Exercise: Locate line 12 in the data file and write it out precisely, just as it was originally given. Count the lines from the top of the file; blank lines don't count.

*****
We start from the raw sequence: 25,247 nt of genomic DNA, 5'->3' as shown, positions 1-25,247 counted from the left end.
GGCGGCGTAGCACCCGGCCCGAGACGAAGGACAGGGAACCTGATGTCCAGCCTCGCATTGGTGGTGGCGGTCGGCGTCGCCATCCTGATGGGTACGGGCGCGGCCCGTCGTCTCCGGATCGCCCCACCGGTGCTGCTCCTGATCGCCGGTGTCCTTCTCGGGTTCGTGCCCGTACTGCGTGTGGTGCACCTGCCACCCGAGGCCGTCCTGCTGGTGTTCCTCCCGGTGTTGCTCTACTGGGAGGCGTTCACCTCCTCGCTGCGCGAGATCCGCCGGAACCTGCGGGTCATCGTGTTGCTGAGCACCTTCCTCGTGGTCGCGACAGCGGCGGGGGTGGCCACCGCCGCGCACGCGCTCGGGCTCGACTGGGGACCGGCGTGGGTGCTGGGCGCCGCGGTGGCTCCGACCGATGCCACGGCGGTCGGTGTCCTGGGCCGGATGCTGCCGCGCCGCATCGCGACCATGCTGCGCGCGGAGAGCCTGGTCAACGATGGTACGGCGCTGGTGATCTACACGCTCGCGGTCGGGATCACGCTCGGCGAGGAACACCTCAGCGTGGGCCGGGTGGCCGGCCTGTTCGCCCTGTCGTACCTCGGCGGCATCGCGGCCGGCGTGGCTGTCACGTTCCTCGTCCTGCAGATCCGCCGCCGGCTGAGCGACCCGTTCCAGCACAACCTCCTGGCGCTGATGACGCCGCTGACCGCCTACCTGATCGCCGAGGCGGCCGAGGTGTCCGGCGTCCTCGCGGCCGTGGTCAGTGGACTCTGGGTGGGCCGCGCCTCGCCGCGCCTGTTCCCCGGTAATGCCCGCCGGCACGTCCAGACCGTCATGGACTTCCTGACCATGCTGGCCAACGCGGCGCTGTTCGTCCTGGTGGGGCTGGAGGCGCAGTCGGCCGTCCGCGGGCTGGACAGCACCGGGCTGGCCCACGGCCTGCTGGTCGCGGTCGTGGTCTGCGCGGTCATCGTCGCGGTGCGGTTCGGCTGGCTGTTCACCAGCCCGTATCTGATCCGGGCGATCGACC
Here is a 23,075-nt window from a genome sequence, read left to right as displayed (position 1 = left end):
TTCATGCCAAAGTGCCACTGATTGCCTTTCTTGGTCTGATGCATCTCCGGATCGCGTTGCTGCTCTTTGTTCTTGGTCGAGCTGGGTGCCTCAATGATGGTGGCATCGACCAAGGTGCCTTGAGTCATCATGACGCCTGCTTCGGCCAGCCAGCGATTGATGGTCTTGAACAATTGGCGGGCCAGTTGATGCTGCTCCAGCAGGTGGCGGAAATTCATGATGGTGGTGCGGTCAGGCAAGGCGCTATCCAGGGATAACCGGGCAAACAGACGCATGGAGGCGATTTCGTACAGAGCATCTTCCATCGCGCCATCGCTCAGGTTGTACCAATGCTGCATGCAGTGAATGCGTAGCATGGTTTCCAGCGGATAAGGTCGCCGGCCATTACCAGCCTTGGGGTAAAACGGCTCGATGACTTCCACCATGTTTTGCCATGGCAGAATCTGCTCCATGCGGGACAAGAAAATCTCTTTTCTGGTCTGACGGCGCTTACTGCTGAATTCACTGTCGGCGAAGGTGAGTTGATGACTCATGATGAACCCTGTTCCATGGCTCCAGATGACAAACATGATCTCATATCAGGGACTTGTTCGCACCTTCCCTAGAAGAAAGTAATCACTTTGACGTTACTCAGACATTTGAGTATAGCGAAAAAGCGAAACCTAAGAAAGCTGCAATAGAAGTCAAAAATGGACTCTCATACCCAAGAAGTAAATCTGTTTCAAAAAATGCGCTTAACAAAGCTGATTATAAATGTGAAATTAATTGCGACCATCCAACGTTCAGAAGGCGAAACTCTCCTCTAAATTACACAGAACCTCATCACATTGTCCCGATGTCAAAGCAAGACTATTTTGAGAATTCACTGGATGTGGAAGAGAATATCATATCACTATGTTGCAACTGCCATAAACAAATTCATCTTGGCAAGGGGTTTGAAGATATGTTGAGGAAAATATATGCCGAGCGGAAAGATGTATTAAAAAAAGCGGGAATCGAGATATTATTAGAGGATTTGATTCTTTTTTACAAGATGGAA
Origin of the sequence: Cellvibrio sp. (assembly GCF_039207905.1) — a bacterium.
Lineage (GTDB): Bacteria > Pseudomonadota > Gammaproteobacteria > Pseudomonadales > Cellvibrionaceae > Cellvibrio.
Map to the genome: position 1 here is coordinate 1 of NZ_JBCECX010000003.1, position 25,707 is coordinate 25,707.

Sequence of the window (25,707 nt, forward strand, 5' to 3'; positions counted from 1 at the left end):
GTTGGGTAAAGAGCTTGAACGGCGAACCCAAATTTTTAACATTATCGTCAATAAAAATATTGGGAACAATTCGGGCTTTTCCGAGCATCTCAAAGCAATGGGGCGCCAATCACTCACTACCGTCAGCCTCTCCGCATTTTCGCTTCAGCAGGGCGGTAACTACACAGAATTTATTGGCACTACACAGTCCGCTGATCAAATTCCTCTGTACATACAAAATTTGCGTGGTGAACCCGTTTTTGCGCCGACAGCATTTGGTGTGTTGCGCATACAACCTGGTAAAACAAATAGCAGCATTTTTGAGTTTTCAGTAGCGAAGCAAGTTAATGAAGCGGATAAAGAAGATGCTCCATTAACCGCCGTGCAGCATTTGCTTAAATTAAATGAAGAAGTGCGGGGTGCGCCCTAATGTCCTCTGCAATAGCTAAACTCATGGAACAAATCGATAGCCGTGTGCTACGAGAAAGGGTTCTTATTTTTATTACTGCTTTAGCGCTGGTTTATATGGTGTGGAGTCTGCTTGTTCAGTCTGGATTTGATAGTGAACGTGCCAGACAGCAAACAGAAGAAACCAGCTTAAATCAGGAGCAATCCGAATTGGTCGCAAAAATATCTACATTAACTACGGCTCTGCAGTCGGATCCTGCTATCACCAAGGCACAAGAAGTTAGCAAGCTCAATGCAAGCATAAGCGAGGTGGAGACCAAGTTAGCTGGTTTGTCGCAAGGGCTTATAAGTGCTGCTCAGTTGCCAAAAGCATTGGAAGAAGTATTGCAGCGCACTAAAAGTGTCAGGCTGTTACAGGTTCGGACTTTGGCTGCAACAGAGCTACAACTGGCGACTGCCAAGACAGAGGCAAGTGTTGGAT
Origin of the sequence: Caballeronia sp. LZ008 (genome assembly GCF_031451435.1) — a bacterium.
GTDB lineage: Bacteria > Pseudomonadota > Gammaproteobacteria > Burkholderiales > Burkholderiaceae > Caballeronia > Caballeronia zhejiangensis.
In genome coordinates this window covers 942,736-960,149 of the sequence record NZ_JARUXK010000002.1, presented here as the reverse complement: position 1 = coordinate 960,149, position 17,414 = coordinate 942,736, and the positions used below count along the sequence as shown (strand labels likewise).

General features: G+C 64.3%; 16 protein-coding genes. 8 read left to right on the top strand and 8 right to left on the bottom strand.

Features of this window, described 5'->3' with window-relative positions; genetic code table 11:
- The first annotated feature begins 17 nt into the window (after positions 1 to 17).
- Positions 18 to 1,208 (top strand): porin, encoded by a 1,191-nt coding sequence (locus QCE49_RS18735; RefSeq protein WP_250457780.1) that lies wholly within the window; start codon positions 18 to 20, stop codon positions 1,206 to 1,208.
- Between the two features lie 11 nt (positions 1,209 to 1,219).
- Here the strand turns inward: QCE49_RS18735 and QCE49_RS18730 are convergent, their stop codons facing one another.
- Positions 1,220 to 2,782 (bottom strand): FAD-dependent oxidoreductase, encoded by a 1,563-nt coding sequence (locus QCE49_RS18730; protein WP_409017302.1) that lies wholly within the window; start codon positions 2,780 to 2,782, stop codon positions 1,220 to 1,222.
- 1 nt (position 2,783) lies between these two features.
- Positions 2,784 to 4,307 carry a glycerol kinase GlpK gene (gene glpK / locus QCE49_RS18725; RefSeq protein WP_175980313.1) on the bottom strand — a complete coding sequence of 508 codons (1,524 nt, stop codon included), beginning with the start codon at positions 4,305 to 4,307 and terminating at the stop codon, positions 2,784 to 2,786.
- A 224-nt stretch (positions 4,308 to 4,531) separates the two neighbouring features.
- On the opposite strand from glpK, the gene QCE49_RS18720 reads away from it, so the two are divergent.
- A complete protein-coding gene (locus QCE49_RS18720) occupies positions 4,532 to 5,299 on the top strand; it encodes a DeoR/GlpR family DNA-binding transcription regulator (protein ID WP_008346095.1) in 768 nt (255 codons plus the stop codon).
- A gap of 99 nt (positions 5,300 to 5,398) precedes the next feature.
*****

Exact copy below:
In genome coordinates this window covers 942,736-960,149 of the sequence record NZ_JARUXK010000002.1, presented here as the reverse complement: position 1 = coordinate 960,149, position 17,414 = coordinate 942,736, and the positions used below count along the sequence as shown (strand labels likewise).